COMMENTARY | In 2008, the Chicago White Sox drafted a 21-year-old shortstop by the name of Gordon Beckham with the eighth pick overall. During the 2009 season, there was an immediate need for a third baseman and a spark in the everyday lineup. So one year after being drafted and just 45 games at the minor-league level, Beckham found himself in a major-league lineup and at a position he barely knew.
As a rookie, Beckham hit 16 homers and drove in 63 runs while playing in just 103 games. He also added 28 doubles and an .808 OPS. His .270 average wasn't spectacular but with runners in scoring position, he hit .323, which was second to the team's top hitter, Scott Podsednik, that season. And it didn't take him long to figure out how to play the hot corner as he was easily the White Sox's best defensive player that season.
Despite the spark Beckham delivered, the White Sox went on to miss the playoffs and start the transition from the past to the future. They chose not to re-sign World Series heroes Podsednik and Jermaine Dye or fan-favorite Jim Thome thus putting some pressure on Beckham. He showed the ability to hit for both average and power, the ability to run, and the ability to excel on defense. Some envisioned him as the team's future three-hole hitter. And from there the expectations rolled in.
Fast forward to 2013. Beckham is a career .245 hitter, has yet to eclipse his 2009 totals in doubles and RBIs, and hasn't come close to sniffing his .808 OPS. One positive in the years since his rookie season is he has moved full time to second base and delivered Gold Glove-caliber defense. But the drop off in offensive production has caused him to go from second in the batting order to ninth because on a daily basis there are eight hitters in the lineup better.
Even with all his struggles, no one has given up on Beckham. Even in 2011 with the White Sox going into the month of August battling the Detroit Tigers and Cleveland Indians for the AL Central lead, then-manager Ozzie Guillen continued to stick by him. Beckham finished the season in a two-month-long slump and went on to post career lows in average (.230), RBIs (44) and OPS (.633) as well as a career high in strikeouts (111).
Last season was much of the same for new manager Robin Ventura. Beckham continued his inconsistent play and was in the lineup every day. He did hit a career-high 16 home runs but his .234 average once again kept him glued to the bottom of the order.
So I raise the question: How much longer do the White Sox wait on Beckham? Currently, he comes into 2013 as a standout defensive second baseman and a marginal hitter with some pop. Last season, there were 18 second baseman who hit for a higher OPS than Beckham. He is also not a threat to steal bases (just five steals each of the last two seasons). There are going to be those who are quick to jump to his defense because he is so good with the glove. But at what cost? How many other players in baseball are in the lineup every day strictly because of their defense? Not many.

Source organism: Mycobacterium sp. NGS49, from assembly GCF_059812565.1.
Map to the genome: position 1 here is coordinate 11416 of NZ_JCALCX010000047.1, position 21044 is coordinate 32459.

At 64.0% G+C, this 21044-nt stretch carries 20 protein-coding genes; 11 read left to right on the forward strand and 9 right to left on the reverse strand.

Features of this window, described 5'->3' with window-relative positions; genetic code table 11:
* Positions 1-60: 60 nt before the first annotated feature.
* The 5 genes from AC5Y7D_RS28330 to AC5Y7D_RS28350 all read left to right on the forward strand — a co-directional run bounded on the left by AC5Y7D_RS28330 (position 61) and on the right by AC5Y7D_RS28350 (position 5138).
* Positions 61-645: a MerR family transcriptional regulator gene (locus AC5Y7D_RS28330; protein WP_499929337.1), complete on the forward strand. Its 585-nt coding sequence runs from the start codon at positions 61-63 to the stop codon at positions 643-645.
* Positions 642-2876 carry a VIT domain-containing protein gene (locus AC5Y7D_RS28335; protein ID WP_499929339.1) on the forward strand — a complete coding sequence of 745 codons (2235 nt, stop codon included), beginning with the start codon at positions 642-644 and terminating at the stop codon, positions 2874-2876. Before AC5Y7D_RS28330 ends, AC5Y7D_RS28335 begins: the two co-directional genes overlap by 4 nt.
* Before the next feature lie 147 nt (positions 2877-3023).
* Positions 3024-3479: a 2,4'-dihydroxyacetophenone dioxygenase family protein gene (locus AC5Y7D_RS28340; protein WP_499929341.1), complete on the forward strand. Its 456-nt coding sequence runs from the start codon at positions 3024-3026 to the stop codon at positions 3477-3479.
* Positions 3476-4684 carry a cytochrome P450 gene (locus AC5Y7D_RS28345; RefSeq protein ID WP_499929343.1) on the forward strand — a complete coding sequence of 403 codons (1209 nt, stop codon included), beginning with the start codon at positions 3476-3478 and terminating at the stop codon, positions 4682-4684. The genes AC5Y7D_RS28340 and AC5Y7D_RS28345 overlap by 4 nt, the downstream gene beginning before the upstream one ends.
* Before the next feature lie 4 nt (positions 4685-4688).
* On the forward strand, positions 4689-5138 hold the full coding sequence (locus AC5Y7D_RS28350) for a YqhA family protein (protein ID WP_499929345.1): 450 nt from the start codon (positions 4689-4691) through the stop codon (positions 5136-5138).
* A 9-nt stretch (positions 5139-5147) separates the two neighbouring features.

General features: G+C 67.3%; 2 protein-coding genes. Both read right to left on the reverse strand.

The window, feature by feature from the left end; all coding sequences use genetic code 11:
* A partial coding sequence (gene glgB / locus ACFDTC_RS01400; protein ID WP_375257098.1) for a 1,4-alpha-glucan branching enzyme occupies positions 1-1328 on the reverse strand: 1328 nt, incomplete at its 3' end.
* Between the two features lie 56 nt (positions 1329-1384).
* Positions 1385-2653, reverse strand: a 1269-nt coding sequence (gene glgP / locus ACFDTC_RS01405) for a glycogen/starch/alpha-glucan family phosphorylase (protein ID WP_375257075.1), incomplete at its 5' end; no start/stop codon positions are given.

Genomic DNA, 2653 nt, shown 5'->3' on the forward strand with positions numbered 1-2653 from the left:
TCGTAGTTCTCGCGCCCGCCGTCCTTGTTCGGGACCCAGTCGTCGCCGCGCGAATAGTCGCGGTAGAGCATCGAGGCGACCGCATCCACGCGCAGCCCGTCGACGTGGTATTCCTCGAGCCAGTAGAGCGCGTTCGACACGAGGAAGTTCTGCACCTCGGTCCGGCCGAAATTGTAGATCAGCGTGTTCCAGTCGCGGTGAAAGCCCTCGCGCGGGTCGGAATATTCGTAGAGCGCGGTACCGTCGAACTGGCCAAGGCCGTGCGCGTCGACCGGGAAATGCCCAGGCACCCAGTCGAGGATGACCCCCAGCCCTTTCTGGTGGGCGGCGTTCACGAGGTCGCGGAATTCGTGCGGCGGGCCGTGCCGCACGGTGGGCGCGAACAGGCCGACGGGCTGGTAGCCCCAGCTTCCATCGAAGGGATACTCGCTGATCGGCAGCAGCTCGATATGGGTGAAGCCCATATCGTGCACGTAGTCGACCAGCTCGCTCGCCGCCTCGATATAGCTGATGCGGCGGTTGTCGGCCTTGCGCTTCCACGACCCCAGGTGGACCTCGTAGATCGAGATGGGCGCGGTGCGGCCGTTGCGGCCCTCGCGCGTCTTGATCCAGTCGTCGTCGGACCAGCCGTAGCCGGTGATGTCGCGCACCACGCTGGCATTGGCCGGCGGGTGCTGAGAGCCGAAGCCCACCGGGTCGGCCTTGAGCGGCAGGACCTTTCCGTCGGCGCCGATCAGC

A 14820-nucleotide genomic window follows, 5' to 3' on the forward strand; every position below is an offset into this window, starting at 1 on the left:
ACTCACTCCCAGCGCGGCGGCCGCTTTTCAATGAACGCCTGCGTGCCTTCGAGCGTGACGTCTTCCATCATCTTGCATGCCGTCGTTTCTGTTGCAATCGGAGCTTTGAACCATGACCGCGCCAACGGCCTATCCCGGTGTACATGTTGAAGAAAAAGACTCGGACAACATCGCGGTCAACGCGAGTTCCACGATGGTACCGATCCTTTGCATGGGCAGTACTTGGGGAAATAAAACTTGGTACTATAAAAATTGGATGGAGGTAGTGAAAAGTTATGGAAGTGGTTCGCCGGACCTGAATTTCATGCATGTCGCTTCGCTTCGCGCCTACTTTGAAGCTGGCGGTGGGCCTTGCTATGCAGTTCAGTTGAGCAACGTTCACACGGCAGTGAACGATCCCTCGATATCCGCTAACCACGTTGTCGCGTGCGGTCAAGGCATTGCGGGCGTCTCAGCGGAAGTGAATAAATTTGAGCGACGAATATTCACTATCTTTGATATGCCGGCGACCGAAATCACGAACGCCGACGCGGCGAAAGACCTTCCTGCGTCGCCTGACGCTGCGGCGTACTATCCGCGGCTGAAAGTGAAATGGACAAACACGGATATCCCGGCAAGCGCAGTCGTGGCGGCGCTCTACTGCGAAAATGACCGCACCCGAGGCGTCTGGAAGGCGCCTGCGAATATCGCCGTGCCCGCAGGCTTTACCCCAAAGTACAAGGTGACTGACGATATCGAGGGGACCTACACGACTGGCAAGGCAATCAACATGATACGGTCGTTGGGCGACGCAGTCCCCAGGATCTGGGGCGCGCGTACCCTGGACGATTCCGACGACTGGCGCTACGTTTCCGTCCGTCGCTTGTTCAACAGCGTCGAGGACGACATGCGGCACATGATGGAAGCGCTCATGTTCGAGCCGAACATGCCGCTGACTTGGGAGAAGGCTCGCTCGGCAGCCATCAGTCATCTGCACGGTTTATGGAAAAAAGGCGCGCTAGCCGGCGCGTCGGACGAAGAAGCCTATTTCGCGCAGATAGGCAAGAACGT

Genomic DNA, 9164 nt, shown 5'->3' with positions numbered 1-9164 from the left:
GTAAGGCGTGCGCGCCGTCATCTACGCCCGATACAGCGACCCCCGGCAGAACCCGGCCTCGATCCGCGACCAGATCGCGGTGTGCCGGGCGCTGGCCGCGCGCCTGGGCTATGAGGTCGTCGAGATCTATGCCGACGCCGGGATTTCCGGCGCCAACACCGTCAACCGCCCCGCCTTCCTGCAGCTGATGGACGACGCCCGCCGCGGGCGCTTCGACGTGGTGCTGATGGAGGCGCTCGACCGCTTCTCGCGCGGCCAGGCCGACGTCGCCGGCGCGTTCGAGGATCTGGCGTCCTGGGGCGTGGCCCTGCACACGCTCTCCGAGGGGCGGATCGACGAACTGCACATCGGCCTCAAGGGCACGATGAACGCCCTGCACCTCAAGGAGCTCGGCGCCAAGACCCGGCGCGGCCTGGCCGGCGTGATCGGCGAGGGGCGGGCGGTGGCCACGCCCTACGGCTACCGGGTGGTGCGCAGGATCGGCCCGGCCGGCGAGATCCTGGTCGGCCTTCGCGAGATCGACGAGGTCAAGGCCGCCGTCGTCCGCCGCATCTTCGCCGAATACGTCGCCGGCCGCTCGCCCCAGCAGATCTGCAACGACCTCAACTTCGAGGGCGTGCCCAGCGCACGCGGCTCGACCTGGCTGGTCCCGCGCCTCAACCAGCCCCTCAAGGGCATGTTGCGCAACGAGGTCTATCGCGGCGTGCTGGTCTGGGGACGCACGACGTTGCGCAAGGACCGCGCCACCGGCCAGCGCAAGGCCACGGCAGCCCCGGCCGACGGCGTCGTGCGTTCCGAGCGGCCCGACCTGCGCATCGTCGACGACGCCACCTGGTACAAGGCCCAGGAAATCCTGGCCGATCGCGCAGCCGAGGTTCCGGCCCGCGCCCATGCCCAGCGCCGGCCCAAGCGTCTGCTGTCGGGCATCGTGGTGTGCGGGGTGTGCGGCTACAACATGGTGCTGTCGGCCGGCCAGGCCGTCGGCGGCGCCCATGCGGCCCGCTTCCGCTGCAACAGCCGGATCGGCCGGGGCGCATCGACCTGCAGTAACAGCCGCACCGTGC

I am not calling for the White Sox to get rid of Beckham. The point of this is to no longer view him as the team's second baseman of the future. At just 26, there is that slight chance he starts to tap into his potential and show some kind of glimpse of the player he was pegged to be after his 2009 campaign. However, I'm not buying it. There has been no progression whatsoever of Beckham's ability to swing the bat. The slight home run spike last season was nice but not impressive. It's what we see is what we get from this point on.
If he is the team's everyday second baseman for this upcoming season, fine. But I hope general manager Rick Hahn considers what he has in Jeff Keppinger and keeps that in mind as he looks for ways to improve his club this offseason. Although he was signed to start for the White Sox at third base, Keppinger has played 400 games at second base over his eight seasons in the majors. With the likes of Gavin Floyd, Matt Thornton, Dayan Viciedo and Alejandro De Aza all rumored to be on the trading block, a deal for a bat to play third base should not be out of the question.
The loss of A.J. Pierzynski is going to hurt the White Sox's everyday lineup. If another player can be brought in to help ease that pain at the expense of Beckham, whether it's playing time or him being traded, then that's what has to happen.
James Poellnitz is a Lewis University journalism graduate with a love for the Chicago White Sox and an even bigger love for baseball. He resides in Chicago and has been covering the White Sox and Major League Baseball as well as the NFL and NBA for various blogs since 2009.